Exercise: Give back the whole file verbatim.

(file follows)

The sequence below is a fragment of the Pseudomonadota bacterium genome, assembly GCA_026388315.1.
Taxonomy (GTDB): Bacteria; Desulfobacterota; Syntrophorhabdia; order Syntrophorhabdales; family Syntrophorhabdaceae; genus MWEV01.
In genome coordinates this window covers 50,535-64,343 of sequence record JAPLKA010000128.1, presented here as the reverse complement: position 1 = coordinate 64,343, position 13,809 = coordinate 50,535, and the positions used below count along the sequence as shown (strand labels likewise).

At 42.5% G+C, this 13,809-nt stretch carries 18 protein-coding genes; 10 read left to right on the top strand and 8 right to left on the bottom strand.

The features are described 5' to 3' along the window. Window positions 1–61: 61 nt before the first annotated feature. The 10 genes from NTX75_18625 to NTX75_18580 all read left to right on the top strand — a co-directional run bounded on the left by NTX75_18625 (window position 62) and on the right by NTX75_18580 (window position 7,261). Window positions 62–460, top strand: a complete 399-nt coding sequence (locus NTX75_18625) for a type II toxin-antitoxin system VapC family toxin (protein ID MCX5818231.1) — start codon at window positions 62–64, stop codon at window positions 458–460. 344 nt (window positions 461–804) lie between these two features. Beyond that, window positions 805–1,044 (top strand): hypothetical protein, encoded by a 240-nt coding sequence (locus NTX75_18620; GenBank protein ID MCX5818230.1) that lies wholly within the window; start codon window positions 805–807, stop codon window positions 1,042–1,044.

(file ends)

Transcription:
The sequence below is a fragment of the Pseudomonadota bacterium genome, assembly GCA_026388315.1.
Taxonomy (GTDB): Bacteria; Desulfobacterota; Syntrophorhabdia; order Syntrophorhabdales; family Syntrophorhabdaceae; genus MWEV01.
In genome coordinates this window covers 50,535-64,343 of sequence record JAPLKA010000128.1, presented here as the reverse complement: position 1 = coordinate 64,343, position 13,809 = coordinate 50,535, and the positions used below count along the sequence as shown (strand labels likewise).

At 42.5% G+C, this 13,809-nt stretch carries 18 protein-coding genes; 10 read left to right on the top strand and 8 right to left on the bottom strand.

The features are described 5' to 3' along the window. Window positions 1–61: 61 nt before the first annotated feature. The 10 genes from NTX75_18625 to NTX75_18580 all read left to right on the top strand — a co-directional run bounded on the left by NTX75_18625 (window position 62) and on the right by NTX75_18580 (window position 7,261). Window positions 62–460, top strand: a complete 399-nt coding sequence (locus NTX75_18625) for a type II toxin-antitoxin system VapC family toxin (protein ID MCX5818231.1) — start codon at window positions 62–64, stop codon at window positions 458–460. 344 nt (window positions 461–804) lie between these two features. Beyond that, window positions 805–1,044 (top strand): hypothetical protein, encoded by a 240-nt coding sequence (locus NTX75_18620; GenBank protein ID MCX5818230.1) that lies wholly within the window; start codon window positions 805–807, stop codon window positions 1,042–1,044.